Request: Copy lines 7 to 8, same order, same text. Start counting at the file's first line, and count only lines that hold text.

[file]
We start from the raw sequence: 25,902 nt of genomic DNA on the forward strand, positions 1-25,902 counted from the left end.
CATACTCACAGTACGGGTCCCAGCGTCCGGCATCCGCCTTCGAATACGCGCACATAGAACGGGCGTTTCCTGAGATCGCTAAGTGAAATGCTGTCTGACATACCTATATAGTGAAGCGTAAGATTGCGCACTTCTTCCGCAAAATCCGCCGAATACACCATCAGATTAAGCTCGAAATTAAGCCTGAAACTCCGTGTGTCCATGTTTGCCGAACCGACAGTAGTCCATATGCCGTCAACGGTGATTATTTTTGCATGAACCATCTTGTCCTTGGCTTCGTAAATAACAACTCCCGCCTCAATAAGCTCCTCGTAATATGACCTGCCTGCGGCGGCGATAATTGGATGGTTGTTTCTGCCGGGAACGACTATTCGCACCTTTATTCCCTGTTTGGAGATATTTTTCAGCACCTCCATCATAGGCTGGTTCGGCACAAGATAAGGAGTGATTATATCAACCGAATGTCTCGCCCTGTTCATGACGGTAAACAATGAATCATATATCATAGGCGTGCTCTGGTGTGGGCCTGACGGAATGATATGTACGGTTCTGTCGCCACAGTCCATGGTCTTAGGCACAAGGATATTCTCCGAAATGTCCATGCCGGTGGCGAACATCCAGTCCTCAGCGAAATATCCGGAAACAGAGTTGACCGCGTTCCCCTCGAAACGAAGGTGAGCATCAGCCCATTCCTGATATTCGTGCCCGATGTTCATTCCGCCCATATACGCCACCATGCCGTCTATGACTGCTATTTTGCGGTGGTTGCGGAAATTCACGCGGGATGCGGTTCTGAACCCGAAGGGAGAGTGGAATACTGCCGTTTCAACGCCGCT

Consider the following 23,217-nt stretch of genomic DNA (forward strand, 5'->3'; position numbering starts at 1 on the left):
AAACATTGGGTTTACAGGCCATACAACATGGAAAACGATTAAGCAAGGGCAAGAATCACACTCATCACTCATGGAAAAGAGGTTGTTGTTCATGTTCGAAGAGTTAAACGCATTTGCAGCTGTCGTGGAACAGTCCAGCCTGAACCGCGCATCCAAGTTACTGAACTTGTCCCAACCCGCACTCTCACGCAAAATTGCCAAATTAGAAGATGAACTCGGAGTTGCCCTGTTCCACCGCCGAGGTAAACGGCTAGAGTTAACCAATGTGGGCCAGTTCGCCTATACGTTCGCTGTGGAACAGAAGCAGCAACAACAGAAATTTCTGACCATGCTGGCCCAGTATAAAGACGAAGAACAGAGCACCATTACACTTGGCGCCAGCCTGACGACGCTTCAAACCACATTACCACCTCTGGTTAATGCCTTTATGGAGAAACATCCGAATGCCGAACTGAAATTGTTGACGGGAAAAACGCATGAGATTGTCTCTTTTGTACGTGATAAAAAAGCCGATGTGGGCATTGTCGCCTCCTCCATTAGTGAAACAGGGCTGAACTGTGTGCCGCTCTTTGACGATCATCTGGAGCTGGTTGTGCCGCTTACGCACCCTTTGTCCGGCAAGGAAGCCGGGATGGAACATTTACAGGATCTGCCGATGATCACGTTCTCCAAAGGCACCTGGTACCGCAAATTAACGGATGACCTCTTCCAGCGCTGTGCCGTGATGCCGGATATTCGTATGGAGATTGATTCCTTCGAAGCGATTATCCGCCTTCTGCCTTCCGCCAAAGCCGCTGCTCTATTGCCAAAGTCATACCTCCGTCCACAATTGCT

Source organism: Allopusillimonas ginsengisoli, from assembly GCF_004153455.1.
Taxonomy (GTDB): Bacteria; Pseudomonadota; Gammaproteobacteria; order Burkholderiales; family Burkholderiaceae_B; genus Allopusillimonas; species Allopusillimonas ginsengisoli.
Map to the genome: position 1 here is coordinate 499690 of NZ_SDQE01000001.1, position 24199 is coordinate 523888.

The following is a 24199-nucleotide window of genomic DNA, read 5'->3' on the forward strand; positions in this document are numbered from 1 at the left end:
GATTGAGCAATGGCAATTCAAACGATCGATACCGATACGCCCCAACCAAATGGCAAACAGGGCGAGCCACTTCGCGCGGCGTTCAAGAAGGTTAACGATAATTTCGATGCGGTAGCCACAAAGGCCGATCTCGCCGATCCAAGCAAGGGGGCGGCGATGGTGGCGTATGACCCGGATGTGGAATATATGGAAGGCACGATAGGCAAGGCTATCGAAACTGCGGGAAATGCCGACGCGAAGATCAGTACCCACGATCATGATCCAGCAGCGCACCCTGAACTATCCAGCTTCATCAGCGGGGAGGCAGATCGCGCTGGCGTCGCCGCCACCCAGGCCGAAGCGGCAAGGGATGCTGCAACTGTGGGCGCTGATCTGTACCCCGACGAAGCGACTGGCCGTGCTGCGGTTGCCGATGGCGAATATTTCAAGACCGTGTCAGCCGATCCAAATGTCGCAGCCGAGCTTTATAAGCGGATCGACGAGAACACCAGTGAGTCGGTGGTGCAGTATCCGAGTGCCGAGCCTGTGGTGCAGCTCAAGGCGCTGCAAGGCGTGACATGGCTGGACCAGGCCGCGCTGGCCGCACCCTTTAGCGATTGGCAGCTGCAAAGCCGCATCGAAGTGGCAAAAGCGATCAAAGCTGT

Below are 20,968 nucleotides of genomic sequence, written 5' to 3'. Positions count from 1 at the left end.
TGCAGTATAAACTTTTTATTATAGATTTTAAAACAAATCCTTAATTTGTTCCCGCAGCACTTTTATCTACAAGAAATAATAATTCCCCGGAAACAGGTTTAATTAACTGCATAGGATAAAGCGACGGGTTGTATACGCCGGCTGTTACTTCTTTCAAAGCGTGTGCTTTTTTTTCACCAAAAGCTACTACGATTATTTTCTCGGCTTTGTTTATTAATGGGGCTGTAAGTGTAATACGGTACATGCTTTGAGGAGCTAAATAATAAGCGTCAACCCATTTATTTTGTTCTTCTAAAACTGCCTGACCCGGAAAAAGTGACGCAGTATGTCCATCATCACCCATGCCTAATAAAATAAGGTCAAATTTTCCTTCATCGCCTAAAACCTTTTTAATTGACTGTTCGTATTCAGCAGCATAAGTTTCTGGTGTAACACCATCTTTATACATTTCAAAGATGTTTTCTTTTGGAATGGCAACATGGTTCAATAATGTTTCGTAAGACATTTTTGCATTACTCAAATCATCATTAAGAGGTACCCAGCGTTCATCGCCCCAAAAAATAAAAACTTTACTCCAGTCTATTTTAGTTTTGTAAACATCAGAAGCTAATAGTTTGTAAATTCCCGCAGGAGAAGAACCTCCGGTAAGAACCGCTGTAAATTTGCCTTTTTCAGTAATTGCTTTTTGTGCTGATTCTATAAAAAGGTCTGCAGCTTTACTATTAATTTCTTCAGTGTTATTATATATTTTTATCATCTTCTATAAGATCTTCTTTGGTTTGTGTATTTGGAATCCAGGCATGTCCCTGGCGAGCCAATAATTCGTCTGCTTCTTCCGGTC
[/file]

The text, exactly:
Map to the genome: position 1 here is coordinate 499690 of NZ_SDQE01000001.1, position 24199 is coordinate 523888.

The following is a 24199-nucleotide window of genomic DNA, read 5'->3' on the forward strand; positions in this document are numbered from 1 at the left end: